APFNet shares details of the study on Fragmentation of Forest Governance in the Asia-Pacific Region
Governance is key to contributing to sustainable forest management and its position in high-level planning and execution nationally and internationally; however the governance of forestry sectors is fragmented in many economies in the Asia-Pacific region. As APFNet develops materials that target different groups in society, including high-level political bodies, to keep them informed, motivated and supportive of what APFNet stands for and of its projects, the APFNet team shared details of a recent study on “Fragmentation of Forest Governance in the Asia-Pacific Region – Expert Perceptions from China, Malaysia, Indonesia, Nepal and Vietnam” during the Fourteenth Session of the United Nations Forum on Forest held in New York City in May, 2019.

Reporting team from APFNet: Mr Peng Peng, Ms Anna Finke and Mr Huang Kebiao. 
This study traces the emergence of theories of governance fragmentation that ran in parallel to major processes of sociopolitical restructuring that have occurred since the 1970s, often in response to economic movements emanating from dominant economies and the institutions formed post-WWII to promote global coordination of finance, trade, economic development and eventually broad social and environmental interests.
These theories of fragmentation relate to forest governance fragmentation (FGF) as they pertain to the allocation of duties and powers across spatial delineations, sectoral jurisdictions, political or administrative scales, governance functions, governance systems and higher-level norms and the institutions or regimes that have emerged to forward them.
Based on a survey of perceptions of forestry experts and researchers from five Asian economies (China, Indonesia, Malaysia, Nepal and Viet Nam), this work attempts to better define the issues of forest governance fragmentation as they relate to real-world outcomes and concerns. Around 120 experts across these economies responded to questions relevant to the qualitative dynamics of FGF defined by political boundaries, land-use designations and forest-type classifications; land, natural resource, fiscal and tax sectors; public and private institutions; global, national, local and community scales; political, legislative and enforcement functions; statutory and customary governance systems (including indigenous systems); and a range of normative and institutional interests such as conservation, biodiversity, timber production, carbon mitigation and socioeconomic development.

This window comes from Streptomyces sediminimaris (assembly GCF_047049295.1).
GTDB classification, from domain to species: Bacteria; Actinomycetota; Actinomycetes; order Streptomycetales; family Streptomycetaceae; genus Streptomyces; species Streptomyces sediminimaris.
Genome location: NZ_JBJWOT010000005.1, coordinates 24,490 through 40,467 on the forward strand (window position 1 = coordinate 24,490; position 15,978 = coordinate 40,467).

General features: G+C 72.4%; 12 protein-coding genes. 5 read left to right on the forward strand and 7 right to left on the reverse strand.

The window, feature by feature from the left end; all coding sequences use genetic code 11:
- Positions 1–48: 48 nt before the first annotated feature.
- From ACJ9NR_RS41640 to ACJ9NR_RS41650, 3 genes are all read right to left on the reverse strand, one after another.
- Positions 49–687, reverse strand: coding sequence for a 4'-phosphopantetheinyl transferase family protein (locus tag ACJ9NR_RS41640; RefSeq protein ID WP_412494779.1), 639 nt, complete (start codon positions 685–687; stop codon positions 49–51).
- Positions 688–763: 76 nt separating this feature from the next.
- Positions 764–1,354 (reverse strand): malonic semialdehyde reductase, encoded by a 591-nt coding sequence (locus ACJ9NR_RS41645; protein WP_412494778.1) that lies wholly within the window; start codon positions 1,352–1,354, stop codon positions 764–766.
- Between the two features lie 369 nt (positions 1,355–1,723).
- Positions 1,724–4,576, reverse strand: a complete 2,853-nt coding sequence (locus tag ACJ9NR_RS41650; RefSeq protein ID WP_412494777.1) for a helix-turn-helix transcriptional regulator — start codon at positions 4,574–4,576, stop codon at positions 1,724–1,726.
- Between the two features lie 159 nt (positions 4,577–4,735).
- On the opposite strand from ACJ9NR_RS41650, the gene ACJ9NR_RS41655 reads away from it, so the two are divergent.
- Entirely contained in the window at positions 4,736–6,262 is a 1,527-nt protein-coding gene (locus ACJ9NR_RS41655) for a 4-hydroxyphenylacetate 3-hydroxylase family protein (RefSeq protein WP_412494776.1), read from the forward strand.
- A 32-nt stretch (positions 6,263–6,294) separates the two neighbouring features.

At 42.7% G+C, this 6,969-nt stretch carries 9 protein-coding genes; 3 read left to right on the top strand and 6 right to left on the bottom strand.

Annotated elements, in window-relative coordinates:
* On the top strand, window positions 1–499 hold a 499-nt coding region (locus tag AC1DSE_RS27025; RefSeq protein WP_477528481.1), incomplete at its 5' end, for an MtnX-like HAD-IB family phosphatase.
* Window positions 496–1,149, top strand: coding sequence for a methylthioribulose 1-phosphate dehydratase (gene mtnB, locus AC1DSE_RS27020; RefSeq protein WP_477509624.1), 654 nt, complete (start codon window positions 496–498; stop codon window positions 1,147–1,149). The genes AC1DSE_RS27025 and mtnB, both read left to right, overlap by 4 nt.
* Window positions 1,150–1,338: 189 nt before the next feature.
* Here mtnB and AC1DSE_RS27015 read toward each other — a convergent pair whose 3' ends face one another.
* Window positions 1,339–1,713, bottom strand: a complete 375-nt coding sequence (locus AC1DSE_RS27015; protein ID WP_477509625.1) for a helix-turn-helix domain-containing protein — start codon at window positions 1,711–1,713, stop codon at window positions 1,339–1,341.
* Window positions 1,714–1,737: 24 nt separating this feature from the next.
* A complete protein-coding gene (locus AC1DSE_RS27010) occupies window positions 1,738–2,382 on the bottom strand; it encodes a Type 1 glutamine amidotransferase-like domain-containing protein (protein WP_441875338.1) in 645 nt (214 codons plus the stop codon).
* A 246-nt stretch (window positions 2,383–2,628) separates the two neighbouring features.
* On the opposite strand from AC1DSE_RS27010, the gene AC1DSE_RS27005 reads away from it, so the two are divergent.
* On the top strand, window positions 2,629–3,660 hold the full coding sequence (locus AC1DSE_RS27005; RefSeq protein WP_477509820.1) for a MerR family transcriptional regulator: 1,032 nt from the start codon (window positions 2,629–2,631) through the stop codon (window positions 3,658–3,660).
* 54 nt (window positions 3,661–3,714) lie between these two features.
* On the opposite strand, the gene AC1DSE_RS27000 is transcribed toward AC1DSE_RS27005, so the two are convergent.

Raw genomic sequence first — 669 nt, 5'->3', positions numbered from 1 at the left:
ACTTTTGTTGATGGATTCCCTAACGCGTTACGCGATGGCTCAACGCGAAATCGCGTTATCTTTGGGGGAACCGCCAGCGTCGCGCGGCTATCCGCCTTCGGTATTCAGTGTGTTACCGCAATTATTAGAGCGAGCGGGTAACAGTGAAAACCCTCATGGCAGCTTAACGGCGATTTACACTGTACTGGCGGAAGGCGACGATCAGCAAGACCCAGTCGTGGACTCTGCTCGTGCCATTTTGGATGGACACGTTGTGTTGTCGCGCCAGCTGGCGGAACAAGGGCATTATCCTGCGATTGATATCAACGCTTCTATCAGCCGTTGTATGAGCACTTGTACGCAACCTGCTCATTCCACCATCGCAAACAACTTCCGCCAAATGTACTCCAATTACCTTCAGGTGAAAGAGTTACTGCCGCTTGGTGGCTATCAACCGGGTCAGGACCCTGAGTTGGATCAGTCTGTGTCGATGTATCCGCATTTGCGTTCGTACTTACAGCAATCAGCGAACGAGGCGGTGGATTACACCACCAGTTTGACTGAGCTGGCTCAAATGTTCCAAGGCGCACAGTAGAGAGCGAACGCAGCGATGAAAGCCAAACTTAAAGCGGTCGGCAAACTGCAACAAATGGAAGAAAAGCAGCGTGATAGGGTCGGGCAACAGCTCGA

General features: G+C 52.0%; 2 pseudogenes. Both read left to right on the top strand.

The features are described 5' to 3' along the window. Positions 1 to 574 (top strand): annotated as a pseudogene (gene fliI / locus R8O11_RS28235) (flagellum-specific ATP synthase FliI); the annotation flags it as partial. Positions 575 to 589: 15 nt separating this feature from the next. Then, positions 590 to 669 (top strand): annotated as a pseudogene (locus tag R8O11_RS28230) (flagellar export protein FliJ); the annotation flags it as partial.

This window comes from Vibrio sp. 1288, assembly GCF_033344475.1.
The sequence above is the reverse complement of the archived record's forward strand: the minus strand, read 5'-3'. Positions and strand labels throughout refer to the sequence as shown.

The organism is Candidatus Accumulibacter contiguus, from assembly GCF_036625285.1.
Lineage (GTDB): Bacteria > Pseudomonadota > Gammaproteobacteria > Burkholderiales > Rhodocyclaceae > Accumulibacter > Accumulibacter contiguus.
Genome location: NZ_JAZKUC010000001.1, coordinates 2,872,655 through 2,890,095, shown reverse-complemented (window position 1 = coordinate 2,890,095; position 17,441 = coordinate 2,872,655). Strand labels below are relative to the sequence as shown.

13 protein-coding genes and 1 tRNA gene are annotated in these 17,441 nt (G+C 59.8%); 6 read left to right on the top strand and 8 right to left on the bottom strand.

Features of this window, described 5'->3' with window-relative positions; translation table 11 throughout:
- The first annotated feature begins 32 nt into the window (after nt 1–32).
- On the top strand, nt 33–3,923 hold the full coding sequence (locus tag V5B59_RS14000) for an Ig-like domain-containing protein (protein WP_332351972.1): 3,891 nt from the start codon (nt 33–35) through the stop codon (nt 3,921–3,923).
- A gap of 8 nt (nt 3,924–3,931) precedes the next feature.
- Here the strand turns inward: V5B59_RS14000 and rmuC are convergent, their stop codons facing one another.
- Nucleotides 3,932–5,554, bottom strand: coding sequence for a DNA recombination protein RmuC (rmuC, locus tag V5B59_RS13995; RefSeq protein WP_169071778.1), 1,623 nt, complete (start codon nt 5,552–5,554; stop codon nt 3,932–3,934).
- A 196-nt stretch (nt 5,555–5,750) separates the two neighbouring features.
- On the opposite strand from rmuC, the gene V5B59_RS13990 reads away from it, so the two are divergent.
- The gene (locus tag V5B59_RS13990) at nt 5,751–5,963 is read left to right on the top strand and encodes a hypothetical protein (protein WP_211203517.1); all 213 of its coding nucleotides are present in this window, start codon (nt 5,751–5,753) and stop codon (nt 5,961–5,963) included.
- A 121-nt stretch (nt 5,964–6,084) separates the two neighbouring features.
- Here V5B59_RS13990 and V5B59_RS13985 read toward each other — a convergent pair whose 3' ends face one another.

While results for the respective economies differed significantly from each other, some overarching patterns could be identified: While it seems that national forest policies do provide a comprehensive framework for forestry-related questions, there is still insufficient cooperation on sectoral and scalar levels, as well as between forest authorities and local or indigenous groups. The study could draw no clear conclusion on whether forest governance decentralization or centralization was a better approach in general; this highly depended on the context of the respective economies.
For more information, please refer to the full study (link given below).